A dozen beeswax candles cast warm light and soft shadow across the room. Scents of cinnamon and other warm spices mix with those of pine boughs scattered with purple-berried holly and ivy on the tables and shelves. All power is off until six a.m., except for necessary civil buildings like hospitals and the cop cote.
Nik loves this time of year, loves the traditions and warm feelings because everyone on Gaia is of one accord. Everyone’s looking forward to the new year and longer, sunny days. Everyone gets another chance to start over and make the coming year better than the last. The only holiday better than Winter Solstice is the celebration of Ships’ Landing on Mar 5, the day they all arrived on Gaia.
From a deep-cushioned chair she stares at a photograph of her mother’s parents as though their one-dimensional images could tell her all about her family’s mystery. Silver-haired Granna Perrin played classical piano in the parlor when they lived with her in the high-ceilinged house with sliding double doors and flowered carpets. Mom’s tummy was big with Liz, and they had run away from Dad.
Granna was sweet to Nik, but she sent her and Mom back to Dad anyway. Aunt Marge didn’t try to stop him either, even though Nik could tell she wanted to. When she was little, Nik could tell when people tried to hide something. Granna and Aunt Marge knew something Mom didn’t, but Nik couldn’t figure it out. She wasn’t three years old. Whatever it was, it made her afraid.
She’s not afraid now. She wants to know everything, and Kev’s going to help her.
He’s got to.
Nik cooked dinner earlier, and her mom and Liz come sweeping in from the kitchen where they were singing the innumerable stanzas from “Ten Months of the Year” while clearing up. “We’d better get going if we want to be there when they light the fire,” Mom says.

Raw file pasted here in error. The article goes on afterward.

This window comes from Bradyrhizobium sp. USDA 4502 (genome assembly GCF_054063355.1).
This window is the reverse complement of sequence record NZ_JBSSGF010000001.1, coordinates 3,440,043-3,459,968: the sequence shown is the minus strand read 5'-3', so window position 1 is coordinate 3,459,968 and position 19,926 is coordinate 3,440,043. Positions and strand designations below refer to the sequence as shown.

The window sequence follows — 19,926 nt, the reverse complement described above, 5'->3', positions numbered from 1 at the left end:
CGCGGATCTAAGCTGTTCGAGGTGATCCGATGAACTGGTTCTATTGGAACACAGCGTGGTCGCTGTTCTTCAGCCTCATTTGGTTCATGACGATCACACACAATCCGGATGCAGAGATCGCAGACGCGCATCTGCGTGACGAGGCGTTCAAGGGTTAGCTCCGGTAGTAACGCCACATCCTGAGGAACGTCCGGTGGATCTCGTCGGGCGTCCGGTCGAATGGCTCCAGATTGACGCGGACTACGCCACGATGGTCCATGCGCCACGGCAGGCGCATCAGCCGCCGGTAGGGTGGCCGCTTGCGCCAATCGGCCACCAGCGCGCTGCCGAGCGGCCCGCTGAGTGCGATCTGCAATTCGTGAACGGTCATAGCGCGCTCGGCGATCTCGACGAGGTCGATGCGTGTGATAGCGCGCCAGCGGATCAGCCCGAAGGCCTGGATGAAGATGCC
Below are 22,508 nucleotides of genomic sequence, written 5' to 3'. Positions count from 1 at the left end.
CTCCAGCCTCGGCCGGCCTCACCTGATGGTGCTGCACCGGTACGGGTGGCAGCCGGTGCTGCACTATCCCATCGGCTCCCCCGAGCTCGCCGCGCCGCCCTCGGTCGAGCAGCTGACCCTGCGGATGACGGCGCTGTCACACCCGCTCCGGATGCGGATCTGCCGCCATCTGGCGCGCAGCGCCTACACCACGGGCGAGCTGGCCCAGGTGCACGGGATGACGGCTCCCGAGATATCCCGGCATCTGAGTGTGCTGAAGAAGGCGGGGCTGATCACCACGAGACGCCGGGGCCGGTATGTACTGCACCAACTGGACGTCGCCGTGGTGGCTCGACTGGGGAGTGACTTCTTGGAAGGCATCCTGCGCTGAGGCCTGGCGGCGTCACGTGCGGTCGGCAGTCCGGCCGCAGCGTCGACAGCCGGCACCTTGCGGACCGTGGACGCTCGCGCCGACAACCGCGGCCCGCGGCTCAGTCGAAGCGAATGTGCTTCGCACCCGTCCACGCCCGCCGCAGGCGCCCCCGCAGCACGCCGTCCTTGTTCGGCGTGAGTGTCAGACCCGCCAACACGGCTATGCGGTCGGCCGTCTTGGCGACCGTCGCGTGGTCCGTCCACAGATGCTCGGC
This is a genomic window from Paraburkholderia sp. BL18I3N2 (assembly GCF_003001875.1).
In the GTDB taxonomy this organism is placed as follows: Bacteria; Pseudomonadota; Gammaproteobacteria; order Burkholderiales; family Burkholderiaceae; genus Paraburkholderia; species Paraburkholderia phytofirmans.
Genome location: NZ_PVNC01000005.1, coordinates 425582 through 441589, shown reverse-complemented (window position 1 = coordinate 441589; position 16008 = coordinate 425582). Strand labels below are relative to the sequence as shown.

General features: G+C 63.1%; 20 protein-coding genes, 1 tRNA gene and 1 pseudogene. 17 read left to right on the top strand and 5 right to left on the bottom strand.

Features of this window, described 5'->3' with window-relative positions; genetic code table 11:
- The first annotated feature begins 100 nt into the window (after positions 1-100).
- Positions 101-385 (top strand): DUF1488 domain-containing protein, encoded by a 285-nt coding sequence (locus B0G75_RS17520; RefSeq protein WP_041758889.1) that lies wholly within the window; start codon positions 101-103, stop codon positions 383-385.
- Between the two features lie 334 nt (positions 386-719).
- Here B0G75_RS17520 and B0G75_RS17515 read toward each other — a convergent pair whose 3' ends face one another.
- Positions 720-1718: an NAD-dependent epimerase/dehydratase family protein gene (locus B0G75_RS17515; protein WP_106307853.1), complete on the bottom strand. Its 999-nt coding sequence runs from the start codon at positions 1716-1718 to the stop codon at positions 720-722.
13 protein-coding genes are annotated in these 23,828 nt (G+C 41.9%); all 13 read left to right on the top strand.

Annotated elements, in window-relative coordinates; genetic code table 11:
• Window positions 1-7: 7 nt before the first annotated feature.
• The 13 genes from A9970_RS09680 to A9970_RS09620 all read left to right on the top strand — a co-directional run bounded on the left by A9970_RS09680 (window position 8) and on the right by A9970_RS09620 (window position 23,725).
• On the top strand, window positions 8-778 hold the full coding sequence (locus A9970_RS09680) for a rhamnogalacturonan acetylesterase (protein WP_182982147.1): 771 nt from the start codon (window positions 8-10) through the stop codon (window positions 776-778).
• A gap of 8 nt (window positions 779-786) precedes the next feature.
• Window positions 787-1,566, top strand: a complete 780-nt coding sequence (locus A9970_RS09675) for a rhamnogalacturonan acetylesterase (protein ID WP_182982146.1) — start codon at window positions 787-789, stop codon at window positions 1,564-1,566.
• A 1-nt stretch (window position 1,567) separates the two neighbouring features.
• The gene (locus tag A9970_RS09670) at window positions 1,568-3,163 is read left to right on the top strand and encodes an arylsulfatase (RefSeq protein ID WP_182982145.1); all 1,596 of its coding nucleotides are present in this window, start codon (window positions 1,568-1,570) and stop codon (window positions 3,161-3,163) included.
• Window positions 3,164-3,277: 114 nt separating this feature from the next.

“Have you got your list?”
“Yeah.” Just in case, Nik shoves a hand in her front pocket to finger the slip of paper before springing from the chair. She wrote down all her regrets from the past year and will throw it into Redfree’s civic bonfire along with everyone else. Her family’s followed the tradition every Winter Solstice Night she can remember. Except Dad hasn’t joined them since Nik was eight.
They’re shoving into warm coats when Mom hails Dad, “We’re leaving, Paul.” He’s in his office with the door open a crack, probably reading the paper, and doesn’t answer.
Mom has to park four blocks away from the square, but the walk and singing traditional Solstice songs warms them up. Nik hangs with Mom and Liz among the crowds of town folk to toss her list in with the logs and other flammable throw-aways gathered and saved the past year. The pile rises well above her head.
The three of them have barely stepped back when the crowd in front of the courthouse parts and four orange-costumed men carrying burning pine torches march through and deploy to four corners of the square. They step forward together to light the pile, and, as the flames catch, the whole crowd hushes with expectation. The flames grow, and raise bottles of beer and soda high, catching the firelight. Some folk jump up and down, cheering, including a few with erupting beer bottles—they don’t seem to mind getting sloshed with suds. A young woman stumbles and falls, laughing, against her guy, splashing beer on him and the stone blocks of the square.
Nik’s mom pulls them further away from the fire, which has become so hot they open their coats. Her eyes sparkle in the firelight, and a bemused grin lights her face. “I used to be like that,” she says, grinning at the young couple.